# Density Plot with Matplotlib

Let’s consider that you want to study the relationship between 2 numerical variables with a lot of points. Then you can consider the number of points on each part of the plotting area and thus calculate a 2D kernel density estimate. It is like a smoothed histogram. Instead of a point falling into a particular bin, it adds a weight to surrounding bins.

This post aims to display density plots built with matplotlib and shows how to calculate a 2D kernel density estimate.

## Libraries & Dataset

Let's start by import a few libraries and create a dataset:

``````# libraries
import pandas as pd
import matplotlib.pyplot as plt
import numpy as np
from scipy.stats import gaussian_kde

# create data
df = pd.DataFrame({
'x': np.random.normal(size=10000),
'y': np.random.normal(size=10000)
})
x y
0 0.310256 0.523202
1 1.689054 0.211584
2 0.822795 0.328821
3 0.137791 0.988868
4 -1.469767 0.216877

## Smoothing

Displaying a `kde plot` requires to smooth the data. For this we use the `gaussian_kde()` function from `scipy`.

``````# Init values and parameters
nbins = 300
x = df['x'] # change 'x' with your column name
y = df['y'] # change 'y' with your column name

k = gaussian_kde([x,y])
xi, yi = np.mgrid[
x.min():x.max():nbins*1j,
y.min():y.max():nbins*1j
]
zi = k(np.vstack([
xi.flatten(),
yi.flatten()
])).reshape(xi.shape)``````

## 2d density plot

2d density plot requires to use the `pcolormesh()` function:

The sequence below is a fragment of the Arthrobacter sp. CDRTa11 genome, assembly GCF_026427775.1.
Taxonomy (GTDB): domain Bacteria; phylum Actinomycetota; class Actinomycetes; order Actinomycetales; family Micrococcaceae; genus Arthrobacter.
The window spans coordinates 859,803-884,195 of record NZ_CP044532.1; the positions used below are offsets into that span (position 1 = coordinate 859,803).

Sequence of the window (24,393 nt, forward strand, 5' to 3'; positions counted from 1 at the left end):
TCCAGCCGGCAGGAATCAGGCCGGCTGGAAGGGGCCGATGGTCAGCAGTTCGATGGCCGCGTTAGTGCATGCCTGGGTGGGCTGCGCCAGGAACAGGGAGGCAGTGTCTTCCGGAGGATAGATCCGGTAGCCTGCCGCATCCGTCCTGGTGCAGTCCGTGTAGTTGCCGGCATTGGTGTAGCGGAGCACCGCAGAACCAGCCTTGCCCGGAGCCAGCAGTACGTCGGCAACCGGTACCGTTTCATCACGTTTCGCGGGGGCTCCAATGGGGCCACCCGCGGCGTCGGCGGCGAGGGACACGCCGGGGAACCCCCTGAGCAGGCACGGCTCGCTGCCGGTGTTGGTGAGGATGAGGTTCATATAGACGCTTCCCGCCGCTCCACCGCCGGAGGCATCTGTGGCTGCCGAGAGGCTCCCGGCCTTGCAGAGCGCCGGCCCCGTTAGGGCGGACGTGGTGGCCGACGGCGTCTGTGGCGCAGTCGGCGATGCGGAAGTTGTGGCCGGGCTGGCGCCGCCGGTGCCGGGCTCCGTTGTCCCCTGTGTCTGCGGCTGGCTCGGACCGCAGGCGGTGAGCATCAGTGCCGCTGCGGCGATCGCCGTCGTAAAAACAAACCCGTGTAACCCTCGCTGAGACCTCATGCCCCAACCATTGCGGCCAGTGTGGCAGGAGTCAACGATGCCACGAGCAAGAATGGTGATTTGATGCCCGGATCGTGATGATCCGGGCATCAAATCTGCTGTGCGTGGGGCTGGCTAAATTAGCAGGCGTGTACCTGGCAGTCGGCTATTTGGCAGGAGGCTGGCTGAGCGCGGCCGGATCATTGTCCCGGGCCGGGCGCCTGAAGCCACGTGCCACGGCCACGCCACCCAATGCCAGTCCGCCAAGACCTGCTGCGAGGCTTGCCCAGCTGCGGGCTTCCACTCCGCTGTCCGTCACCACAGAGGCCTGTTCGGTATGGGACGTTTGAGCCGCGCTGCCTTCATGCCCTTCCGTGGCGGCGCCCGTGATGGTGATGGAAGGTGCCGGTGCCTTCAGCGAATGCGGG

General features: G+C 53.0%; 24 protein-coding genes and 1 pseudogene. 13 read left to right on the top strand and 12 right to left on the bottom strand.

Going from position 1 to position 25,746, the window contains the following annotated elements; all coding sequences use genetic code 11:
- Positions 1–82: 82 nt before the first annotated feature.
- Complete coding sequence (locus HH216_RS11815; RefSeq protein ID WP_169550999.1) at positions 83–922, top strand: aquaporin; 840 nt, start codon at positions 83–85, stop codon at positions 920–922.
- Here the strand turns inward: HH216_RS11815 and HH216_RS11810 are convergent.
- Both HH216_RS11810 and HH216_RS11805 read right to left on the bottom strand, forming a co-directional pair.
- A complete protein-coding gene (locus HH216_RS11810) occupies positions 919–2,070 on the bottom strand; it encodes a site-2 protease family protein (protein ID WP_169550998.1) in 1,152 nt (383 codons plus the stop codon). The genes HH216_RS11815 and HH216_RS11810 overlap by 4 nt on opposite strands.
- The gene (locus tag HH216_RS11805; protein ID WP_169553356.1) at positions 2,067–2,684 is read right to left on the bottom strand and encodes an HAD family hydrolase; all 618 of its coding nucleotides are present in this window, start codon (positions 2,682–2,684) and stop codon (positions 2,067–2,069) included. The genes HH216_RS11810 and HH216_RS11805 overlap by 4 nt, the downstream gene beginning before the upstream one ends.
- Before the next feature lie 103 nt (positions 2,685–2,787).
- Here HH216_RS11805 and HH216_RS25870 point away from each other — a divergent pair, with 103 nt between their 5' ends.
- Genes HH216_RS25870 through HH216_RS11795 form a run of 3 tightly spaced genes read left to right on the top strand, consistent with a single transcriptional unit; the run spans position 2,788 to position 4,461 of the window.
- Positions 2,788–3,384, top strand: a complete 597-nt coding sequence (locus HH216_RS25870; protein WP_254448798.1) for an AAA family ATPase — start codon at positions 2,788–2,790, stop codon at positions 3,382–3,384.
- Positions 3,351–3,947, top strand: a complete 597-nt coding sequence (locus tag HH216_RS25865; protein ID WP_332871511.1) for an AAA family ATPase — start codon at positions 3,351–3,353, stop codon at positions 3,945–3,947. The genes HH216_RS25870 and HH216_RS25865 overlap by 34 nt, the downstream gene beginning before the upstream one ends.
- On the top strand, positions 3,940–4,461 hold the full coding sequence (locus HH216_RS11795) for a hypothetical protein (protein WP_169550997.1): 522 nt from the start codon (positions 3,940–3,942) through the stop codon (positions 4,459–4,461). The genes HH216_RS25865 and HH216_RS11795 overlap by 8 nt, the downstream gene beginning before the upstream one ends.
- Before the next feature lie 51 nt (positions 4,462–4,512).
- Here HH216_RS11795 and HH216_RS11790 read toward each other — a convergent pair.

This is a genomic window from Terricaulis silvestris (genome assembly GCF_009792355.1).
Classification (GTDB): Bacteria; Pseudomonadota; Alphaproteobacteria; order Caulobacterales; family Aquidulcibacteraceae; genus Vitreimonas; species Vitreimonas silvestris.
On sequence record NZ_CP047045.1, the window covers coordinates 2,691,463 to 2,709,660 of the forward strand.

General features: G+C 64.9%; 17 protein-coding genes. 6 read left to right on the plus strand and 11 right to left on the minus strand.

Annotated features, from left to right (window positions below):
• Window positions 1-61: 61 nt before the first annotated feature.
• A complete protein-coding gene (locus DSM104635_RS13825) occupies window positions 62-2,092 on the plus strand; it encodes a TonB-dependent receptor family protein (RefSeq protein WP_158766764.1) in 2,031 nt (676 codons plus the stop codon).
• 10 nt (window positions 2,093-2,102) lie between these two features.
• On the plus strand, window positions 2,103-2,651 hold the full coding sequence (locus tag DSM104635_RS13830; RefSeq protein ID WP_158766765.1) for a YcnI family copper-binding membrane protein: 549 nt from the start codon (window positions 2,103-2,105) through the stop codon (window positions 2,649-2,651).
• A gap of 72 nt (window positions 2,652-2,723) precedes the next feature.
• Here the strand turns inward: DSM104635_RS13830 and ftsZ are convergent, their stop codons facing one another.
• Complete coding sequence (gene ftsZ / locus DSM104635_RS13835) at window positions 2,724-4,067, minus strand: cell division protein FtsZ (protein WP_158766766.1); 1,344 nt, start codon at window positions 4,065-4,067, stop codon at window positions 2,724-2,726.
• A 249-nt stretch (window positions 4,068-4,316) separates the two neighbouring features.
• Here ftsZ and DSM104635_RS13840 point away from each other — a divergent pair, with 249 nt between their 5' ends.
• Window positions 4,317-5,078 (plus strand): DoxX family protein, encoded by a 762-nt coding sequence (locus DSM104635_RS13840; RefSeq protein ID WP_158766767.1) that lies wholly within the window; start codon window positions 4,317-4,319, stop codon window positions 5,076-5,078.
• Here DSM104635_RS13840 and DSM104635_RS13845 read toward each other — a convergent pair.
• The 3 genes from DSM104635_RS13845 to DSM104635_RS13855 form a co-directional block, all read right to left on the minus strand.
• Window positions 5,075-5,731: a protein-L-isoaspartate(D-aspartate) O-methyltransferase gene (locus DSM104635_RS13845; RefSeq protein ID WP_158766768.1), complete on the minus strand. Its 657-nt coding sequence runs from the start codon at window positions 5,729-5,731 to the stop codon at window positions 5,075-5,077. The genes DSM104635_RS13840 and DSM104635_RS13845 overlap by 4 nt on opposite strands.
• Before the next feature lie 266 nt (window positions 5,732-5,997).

``````fig, ax = plt.subplots(figsize=(8,8))
ax.pcolormesh(xi, yi, zi)
plt.show()``````

## Colors

Thanks to the `cmap` argument we can super easily change the colors used the chart. Here you can find different examples:

``````fig, axs = plt.subplots(nrows=2, ncols=2, figsize=(8,8))

# green colormap
axs[0,0].pcolormesh(xi, yi, zi, cmap=plt.cm.Greens_r)
axs[0,0].set_title('cmap=plt.cm.Greens_r')

# red colormap
axs[0,1].pcolormesh(xi, yi, zi, cmap=plt.cm.Reds_r)
axs[0,1].set_title('cmap=plt.cm.Reds_r')

# blue colormap
axs[1,0].pcolormesh(xi, yi, zi, cmap=plt.cm.Blues_r)
axs[1,0].set_title('cmap=plt.cm.Blues_r')

# grey colormap
axs[1,1].pcolormesh(xi, yi, zi, cmap=plt.cm.Greys_r)
axs[1,1].set_title('cmap=plt.cm.Greys_r')

plt.show()``````

## Colorbar and legend

You can add a color bar easily using `colorbar()` function.

``````plt.pcolormesh(xi, yi, zi.reshape(xi.shape), cmap=plt.cm.Greens_r)
plt.colorbar()
plt.show()``````

## Going further

You might be interested:

``````# Libraries
import numpy as np
import matplotlib.pyplot as plt
from scipy.stats import gaussian_kde

# Create data: 200 points
data = np.random.multivariate_normal([0, 0], [[1, 0.5], [0.5, 3]], 200)
x, y = data.T

# Create a figure with 6 plot areas
fig, axes = plt.subplots(ncols=7, nrows=1, figsize=(25, 3))

# Everything starts with a Scatterplot
axes[0].set_title('Scatterplot')
axes[0].plot(x, y, 'ko')
# As you can see there is a lot of overlapping here!

# Everything starts with a Scatterplot
axes[1].set_title('Scatterplot')
axes[1].scatter(x, y, color='green', edgecolor='black')

# Thus we can cut the plotting window in several hexbins
nbins = 20
axes[2].set_title('Hexbin')
axes[2].hexbin(x, y, gridsize=nbins, cmap=plt.cm.BuGn_r)

# 2D Histogram
axes[3].set_title('2D Histogram')
axes[3].hist2d(x, y, bins=nbins, cmap=plt.cm.BuGn_r)

# Evaluate a gaussian kde on a regular grid of nbins x nbins over data extents
k = gaussian_kde(data.T)
xi, yi = np.mgrid[x.min():x.max():nbins*1j, y.min():y.max():nbins*1j]
zi = k(np.vstack([xi.flatten(), yi.flatten()]))

# plot a density
axes[4].set_title('Calculate Gaussian KDE')

# contour
axes[6].set_title('Contour')